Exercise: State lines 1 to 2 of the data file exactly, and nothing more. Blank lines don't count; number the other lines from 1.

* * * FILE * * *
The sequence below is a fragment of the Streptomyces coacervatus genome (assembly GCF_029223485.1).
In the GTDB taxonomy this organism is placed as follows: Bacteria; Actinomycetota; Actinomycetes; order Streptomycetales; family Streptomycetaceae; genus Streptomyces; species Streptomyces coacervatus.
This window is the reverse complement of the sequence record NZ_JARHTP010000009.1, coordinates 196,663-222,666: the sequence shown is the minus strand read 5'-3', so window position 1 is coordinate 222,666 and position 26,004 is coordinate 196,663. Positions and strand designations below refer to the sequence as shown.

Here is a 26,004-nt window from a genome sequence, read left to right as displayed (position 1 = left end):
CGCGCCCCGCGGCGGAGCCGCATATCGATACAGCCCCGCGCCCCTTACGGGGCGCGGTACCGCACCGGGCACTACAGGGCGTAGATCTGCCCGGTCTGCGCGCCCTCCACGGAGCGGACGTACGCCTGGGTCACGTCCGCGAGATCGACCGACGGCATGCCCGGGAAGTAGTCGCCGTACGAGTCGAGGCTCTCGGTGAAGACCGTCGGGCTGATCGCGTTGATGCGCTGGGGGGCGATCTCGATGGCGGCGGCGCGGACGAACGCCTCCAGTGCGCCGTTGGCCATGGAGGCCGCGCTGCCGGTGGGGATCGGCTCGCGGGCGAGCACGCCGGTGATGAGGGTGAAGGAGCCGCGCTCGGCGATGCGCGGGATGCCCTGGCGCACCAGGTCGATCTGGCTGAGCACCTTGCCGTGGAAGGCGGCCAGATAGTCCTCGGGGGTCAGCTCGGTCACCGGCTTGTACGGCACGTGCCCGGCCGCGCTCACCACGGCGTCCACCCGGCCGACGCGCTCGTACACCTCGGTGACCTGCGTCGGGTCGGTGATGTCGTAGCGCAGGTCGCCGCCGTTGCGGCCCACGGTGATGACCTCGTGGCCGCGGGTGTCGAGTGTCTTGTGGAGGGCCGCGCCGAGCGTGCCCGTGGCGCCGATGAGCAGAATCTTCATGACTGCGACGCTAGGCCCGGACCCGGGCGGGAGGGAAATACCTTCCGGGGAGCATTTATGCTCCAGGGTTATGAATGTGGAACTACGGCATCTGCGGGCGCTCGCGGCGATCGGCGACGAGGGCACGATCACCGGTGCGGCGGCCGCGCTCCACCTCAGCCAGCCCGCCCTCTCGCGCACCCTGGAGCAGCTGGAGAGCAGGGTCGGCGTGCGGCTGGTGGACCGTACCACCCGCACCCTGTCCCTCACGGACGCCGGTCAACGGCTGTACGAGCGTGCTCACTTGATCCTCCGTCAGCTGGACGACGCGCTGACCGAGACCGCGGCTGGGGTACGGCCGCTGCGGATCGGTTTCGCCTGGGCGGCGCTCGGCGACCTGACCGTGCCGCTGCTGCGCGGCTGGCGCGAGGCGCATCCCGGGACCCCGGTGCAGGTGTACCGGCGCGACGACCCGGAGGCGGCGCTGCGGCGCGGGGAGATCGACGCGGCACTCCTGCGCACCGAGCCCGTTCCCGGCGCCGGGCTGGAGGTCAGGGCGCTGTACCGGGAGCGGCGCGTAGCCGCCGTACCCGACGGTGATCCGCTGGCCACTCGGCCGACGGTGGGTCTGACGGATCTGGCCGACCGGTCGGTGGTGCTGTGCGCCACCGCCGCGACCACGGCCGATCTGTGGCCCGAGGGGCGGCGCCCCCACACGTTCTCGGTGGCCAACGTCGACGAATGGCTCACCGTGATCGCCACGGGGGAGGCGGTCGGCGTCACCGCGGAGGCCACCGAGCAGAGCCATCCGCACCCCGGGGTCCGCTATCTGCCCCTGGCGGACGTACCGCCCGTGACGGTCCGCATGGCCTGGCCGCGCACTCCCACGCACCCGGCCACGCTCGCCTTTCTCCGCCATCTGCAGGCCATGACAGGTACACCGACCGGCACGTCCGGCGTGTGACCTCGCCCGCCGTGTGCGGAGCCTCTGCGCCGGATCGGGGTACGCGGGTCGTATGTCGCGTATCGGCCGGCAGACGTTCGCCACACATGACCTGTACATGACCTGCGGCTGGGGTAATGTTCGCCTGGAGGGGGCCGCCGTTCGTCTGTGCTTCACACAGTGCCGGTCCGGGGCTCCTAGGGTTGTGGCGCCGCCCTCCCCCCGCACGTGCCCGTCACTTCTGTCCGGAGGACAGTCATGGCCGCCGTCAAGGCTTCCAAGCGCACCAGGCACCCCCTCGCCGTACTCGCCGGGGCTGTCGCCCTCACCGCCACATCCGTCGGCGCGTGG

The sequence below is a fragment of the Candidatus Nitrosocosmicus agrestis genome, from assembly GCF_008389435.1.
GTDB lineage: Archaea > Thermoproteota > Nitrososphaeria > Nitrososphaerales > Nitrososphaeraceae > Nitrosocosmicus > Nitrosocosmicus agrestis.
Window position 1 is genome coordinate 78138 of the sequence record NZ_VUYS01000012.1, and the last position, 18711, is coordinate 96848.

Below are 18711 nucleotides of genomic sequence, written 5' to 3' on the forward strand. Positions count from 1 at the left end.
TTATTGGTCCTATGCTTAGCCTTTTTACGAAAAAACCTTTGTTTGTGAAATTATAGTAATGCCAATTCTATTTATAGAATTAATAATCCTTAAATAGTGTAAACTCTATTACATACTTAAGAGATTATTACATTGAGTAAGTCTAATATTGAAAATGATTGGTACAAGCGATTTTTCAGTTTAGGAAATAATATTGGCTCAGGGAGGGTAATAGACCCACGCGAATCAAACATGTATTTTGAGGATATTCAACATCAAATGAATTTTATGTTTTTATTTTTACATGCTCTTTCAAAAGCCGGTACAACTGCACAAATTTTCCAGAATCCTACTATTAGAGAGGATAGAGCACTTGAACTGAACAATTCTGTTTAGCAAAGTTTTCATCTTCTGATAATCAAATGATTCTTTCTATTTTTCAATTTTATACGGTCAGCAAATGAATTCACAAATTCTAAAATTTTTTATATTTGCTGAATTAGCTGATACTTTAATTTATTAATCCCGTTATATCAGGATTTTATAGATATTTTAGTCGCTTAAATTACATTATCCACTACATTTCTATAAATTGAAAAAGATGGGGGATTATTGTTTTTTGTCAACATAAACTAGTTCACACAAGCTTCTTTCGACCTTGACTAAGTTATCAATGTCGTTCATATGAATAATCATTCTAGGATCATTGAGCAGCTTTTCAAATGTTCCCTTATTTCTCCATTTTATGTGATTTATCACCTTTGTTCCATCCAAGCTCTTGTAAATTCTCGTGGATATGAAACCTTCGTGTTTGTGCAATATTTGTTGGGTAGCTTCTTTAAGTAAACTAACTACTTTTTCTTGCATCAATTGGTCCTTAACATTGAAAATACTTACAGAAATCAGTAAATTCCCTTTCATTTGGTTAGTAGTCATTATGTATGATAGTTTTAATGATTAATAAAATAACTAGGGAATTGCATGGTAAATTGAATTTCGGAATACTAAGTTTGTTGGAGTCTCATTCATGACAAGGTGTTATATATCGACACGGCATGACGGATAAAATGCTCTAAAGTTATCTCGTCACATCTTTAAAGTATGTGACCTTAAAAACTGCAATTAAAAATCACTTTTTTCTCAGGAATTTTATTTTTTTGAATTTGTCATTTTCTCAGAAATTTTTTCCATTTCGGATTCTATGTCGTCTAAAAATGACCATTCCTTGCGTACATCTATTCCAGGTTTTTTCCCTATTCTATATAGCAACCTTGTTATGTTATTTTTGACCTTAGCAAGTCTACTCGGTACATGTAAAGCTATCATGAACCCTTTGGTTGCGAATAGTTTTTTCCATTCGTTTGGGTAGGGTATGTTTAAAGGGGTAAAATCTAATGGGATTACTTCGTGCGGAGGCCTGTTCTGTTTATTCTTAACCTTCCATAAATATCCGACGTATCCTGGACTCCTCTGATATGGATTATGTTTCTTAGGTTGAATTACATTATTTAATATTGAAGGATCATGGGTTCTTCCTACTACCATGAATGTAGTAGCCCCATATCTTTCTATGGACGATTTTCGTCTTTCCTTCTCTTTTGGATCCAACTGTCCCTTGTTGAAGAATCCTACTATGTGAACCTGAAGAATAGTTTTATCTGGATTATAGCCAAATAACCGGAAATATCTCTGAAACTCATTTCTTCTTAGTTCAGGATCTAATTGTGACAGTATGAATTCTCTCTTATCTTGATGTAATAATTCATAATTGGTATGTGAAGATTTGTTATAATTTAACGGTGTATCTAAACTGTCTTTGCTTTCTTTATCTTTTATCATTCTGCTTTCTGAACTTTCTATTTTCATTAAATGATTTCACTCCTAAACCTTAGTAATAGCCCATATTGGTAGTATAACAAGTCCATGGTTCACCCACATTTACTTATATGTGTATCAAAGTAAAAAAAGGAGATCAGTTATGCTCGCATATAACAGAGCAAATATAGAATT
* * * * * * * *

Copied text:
The sequence below is a fragment of the Streptomyces coacervatus genome (assembly GCF_029223485.1).
In the GTDB taxonomy this organism is placed as follows: Bacteria; Actinomycetota; Actinomycetes; order Streptomycetales; family Streptomycetaceae; genus Streptomyces; species Streptomyces coacervatus.